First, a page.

Sarup’s three themes introduced earlier (the meaning of home, the journey of the migrant and the crossing of the border) provide a way forward in examining the frameworks associated with a mobile or transitory conception. To clarify, he is saying that “identity is to do not with being but with becoming”.
- While home is always a place, notions of home are not the same in every culture.
- Immigrant communities may have home-land but essentially home is a place rooted into one’s family.
- We are always born into relationships and those are always based in a place.
- Frontiers are places of separation and articulation.
- In contrast, boundaries are constitutively crossed or transgressed.
- Strangers are both aware of their strangeness within and unclassifiable to those without. They are undecidables. The stranger blurs boundary lines.
- Many strangers attempt to erase this stigma by assimilating.
- A foreigner is one who does not belong to the group, the other.
These markers and designations form the structure in which Sarup explores the evolving landscape of contemporary global communities and individual conceptions of self and belonging. Ultimately he concludes that:
Identity is a construction, a consequence of a process of interaction between people, institutions and practices and that, because the range of human behavior is so wide, groups maintain boundaries to limit the type of behavior within a defined cultural territory. Boundaries are an important point of reference for those participating in any system.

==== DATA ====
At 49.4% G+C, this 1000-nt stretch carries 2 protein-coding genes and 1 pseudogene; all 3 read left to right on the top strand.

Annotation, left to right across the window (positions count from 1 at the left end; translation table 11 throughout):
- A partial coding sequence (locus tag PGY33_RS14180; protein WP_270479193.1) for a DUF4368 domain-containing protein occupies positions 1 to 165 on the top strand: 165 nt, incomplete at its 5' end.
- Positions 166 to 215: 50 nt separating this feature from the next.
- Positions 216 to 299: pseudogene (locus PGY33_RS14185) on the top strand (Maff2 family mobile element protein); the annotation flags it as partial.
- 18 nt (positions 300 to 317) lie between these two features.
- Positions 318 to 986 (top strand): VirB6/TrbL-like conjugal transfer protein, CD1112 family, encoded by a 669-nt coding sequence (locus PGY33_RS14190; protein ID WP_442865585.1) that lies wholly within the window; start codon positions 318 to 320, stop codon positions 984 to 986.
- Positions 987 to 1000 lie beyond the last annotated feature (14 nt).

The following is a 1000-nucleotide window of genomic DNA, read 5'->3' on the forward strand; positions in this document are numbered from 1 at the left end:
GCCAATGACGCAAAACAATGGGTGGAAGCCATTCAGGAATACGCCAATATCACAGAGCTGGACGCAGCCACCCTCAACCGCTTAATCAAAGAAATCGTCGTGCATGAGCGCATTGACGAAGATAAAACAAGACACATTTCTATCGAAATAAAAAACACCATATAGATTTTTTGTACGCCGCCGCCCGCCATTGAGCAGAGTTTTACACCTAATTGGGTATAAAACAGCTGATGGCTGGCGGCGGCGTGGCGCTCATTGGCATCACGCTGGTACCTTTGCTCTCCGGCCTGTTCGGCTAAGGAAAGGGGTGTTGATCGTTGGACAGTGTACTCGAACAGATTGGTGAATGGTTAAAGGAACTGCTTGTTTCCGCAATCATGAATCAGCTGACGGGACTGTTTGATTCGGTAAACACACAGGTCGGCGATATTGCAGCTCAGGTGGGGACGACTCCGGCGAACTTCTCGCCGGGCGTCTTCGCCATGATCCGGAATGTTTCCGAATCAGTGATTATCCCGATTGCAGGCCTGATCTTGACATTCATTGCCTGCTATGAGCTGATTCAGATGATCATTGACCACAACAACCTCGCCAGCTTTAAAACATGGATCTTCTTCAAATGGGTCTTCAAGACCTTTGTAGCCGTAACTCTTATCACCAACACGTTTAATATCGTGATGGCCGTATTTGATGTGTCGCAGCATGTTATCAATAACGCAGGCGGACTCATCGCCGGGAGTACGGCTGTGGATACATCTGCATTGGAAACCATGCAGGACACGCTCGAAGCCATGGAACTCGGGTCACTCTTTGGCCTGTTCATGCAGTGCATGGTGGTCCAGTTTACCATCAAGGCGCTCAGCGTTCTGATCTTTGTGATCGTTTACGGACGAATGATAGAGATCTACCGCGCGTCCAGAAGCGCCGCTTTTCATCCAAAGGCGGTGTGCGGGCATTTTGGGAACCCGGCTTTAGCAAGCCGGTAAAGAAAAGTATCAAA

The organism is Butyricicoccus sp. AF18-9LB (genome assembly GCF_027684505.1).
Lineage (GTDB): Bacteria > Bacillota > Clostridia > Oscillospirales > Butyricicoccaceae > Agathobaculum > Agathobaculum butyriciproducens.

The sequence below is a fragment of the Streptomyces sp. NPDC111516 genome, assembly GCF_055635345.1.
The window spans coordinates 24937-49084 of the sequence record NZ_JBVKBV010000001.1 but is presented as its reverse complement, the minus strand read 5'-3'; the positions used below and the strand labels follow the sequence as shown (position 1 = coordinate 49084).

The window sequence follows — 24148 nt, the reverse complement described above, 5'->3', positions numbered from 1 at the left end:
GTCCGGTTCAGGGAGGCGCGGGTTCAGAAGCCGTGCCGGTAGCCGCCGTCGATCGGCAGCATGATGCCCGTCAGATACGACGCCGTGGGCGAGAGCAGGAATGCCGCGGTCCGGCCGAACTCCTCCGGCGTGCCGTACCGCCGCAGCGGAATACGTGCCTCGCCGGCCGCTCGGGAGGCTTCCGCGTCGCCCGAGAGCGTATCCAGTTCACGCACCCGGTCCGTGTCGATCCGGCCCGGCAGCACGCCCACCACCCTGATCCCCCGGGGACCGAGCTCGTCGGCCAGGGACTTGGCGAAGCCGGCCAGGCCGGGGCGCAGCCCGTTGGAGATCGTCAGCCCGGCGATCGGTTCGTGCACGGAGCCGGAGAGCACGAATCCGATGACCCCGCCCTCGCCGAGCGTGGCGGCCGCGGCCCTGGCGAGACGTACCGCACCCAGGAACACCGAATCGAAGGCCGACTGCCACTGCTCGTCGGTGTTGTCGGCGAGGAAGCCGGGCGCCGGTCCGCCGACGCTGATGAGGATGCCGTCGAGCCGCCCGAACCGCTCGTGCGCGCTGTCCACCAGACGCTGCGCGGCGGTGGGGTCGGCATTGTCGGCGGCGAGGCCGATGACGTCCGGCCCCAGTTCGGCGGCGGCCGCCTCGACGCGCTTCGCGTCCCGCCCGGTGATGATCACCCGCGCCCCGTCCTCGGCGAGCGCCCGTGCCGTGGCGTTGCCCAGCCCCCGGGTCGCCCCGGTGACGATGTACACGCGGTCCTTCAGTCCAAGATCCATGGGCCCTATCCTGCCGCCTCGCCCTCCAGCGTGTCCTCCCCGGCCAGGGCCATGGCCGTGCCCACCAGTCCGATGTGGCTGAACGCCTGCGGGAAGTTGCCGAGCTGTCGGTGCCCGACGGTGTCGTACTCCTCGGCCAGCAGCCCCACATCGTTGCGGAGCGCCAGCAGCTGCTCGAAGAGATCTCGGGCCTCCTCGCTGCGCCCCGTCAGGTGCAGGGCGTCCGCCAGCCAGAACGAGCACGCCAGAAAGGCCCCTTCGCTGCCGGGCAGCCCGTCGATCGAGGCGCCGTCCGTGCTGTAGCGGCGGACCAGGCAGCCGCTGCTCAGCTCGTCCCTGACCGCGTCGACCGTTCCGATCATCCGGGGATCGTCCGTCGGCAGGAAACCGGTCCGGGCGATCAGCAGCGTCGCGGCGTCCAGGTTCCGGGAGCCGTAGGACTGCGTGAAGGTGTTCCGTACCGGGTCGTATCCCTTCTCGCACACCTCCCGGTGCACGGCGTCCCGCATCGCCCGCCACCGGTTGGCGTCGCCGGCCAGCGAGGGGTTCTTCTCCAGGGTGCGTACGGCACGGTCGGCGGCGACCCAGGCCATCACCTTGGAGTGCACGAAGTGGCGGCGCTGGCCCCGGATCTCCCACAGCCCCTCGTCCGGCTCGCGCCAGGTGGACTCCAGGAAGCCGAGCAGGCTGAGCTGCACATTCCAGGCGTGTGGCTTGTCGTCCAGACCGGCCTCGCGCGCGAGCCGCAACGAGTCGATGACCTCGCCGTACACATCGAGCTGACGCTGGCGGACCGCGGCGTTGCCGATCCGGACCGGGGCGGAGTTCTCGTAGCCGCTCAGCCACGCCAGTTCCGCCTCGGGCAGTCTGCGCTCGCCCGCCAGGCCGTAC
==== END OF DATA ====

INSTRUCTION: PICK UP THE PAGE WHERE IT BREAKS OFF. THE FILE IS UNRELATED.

The transitory nature of the cultural boundaries and increasingly fluid conception of personal identities that are framed within them – or in contrast to them – make addressing either the stable elements that exist or the migrating ones difficult without a historic referent or a narrative frame. I am pleased that with a historic approach like social imaginaries/ imagined communities (Taylor and Anderson) and several narrative frames (like the one provided by Sarup) that some progress can be made in examining this issue of socially constructed notions of self, identity, belonging and community.
Sarup warns against several mistakes that those who try to address issues of identity often make:
- One danger is in focusing on an influence or social dynamic in isolation. By isolating only race, or nationality one overlooks the “multiplicity of factors” that contribute to the construction of one’s identity.
- Another danger is found in over simplifying the view of social structures that frame an issue and not analyzing them as significantly complex issues. Among his other cautions, an important aspect to consider is negotiation of “the past-present relation and its reconciliation”.
The past is important because it is though narrative that people represent themselves to themselves.
The representation of the past to oneself becomes vital especially in an American context. Baudrillard has a vicious critique of America’s lack of (perceived) history and how that lack creates an environment where everyone is expected (and has the opportunity) to re-create themselves everyday. He says that America has no ‘ancestral history’, no roots ‘except the future’, and that America is ‘weightless’.
America, according to Baudrillard, is a realization of the hyper-real that is an idealized imagining of an anticipated reality.
In part 7 we will begin to get religious.
 Sarup, Identity, Culture and the Postmodern World, 14.
 Ibid., 15.
 Ibid., 171.
 Ibid., 6.
 This is where Sarup interacts with the work of Julia Kristeva’s Strangers to Ourselves.
 Sarup, Identity, Culture and the Postmodern World, 11.
 Ibid., 39.
 Ibid., 40.
 Jean Baudrillard, “America After Utopia,” New Perspectives Quarterly, Fall 2009, 1.